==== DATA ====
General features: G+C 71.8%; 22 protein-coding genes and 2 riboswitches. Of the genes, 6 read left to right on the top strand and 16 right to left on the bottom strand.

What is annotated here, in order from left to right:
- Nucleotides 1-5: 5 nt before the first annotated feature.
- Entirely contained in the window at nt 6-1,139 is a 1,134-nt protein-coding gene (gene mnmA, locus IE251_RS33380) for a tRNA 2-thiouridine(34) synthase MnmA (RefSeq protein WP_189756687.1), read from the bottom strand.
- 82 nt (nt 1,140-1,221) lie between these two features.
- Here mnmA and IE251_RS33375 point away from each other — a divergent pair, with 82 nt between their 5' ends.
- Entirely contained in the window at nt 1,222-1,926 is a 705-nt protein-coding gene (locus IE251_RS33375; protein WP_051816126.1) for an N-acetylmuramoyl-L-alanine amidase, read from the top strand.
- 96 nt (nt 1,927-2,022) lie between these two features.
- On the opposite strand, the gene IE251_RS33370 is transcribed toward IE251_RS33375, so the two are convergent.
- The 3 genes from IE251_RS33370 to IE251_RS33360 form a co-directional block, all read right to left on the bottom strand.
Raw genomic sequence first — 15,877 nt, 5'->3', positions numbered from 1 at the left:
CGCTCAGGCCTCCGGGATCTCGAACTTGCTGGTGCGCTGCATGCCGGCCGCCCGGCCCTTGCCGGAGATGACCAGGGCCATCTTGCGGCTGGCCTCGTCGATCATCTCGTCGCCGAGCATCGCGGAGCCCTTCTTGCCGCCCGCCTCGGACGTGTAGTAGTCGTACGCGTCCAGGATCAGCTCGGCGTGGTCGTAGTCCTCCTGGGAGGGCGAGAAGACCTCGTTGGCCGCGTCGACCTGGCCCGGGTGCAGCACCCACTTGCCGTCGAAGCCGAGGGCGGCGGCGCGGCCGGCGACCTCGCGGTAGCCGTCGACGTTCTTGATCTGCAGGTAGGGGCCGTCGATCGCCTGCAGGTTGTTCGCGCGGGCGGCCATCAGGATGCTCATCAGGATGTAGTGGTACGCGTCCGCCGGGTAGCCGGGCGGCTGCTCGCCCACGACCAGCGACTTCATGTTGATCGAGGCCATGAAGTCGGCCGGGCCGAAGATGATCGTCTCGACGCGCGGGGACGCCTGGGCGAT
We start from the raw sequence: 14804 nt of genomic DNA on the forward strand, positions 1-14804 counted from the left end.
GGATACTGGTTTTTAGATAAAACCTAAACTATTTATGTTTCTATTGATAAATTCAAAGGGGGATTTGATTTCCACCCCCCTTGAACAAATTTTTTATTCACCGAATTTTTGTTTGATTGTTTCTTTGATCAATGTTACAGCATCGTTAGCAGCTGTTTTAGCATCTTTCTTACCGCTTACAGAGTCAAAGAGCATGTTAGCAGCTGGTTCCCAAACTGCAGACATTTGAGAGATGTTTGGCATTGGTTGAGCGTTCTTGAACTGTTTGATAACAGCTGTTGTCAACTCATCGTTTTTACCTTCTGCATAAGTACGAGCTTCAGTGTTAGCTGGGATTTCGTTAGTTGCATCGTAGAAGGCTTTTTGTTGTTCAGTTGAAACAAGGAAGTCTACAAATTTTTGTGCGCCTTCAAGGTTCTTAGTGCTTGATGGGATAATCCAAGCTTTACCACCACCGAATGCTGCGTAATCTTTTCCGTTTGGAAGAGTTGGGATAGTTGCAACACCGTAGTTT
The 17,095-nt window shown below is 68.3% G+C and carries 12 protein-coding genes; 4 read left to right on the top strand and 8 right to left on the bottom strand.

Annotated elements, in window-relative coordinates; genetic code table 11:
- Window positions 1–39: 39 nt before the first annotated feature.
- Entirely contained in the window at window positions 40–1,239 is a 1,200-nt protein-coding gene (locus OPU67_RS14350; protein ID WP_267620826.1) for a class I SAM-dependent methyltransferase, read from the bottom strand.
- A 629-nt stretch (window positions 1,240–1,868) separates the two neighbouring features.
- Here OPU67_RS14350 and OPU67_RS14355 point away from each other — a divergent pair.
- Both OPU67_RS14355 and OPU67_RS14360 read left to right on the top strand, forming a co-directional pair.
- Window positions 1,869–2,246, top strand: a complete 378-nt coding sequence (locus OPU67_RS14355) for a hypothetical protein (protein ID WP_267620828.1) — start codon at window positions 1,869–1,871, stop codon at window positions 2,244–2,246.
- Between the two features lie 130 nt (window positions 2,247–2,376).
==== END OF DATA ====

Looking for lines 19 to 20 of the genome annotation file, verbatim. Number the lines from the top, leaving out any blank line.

- A 629-nt stretch (window positions 1,240–1,868) separates the two neighbouring features.
- Here OPU67_RS14350 and OPU67_RS14355 point away from each other — a divergent pair.